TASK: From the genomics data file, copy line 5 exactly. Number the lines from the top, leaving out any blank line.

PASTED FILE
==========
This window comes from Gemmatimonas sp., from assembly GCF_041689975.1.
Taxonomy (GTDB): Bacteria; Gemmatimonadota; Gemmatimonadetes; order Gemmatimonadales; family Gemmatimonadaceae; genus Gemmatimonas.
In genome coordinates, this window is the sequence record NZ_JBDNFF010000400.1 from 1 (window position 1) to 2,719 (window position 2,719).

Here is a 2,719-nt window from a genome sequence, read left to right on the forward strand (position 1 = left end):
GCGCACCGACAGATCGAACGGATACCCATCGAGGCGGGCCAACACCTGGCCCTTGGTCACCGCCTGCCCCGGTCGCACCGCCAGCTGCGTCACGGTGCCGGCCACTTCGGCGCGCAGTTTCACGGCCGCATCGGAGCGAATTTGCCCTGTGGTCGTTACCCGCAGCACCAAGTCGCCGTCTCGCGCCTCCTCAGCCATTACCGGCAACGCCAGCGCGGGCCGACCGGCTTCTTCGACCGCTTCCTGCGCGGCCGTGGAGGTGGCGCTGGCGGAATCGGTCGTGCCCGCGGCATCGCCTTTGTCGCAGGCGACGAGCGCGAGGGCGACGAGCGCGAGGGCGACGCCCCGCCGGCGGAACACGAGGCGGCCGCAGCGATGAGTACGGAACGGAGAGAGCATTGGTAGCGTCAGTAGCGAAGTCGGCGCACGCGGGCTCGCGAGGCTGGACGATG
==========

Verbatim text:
GCGCACCGACAGATCGAACGGATACCCATCGAGGCGGGCCAACACCTGGCCCTTGGTCACCGCCTGCCCCGGTCGCACCGCCAGCTGCGTCACGGTGCCGGCCACTTCGGCGCGCAGTTTCACGGCCGCATCGGAGCGAATTTGCCCTGTGGTCGTTACCCGCAGCACCAAGTCGCCGTCTCGCGCCTCCTCAGCCATTACCGGCAACGCCAGCGCGGGCCGACCGGCTTCTTCGACCGCTTCCTGCGCGGCCGTGGAGGTGGCGCTGGCGGAATCGGTCGTGCCCGCGGCATCGCCTTTGTCGCAGGCGACGAGCGCGAGGGCGACGAGCGCGAGGGCGACGCCCCGCCGGCGGAACACGAGGCGGCCGCAGCGATGAGTACGGAACGGAGAGAGCATTGGTAGCGTCAGTAGCGAAGTCGGCGCACGCGGGCTCGCGAGGCTGGACGATG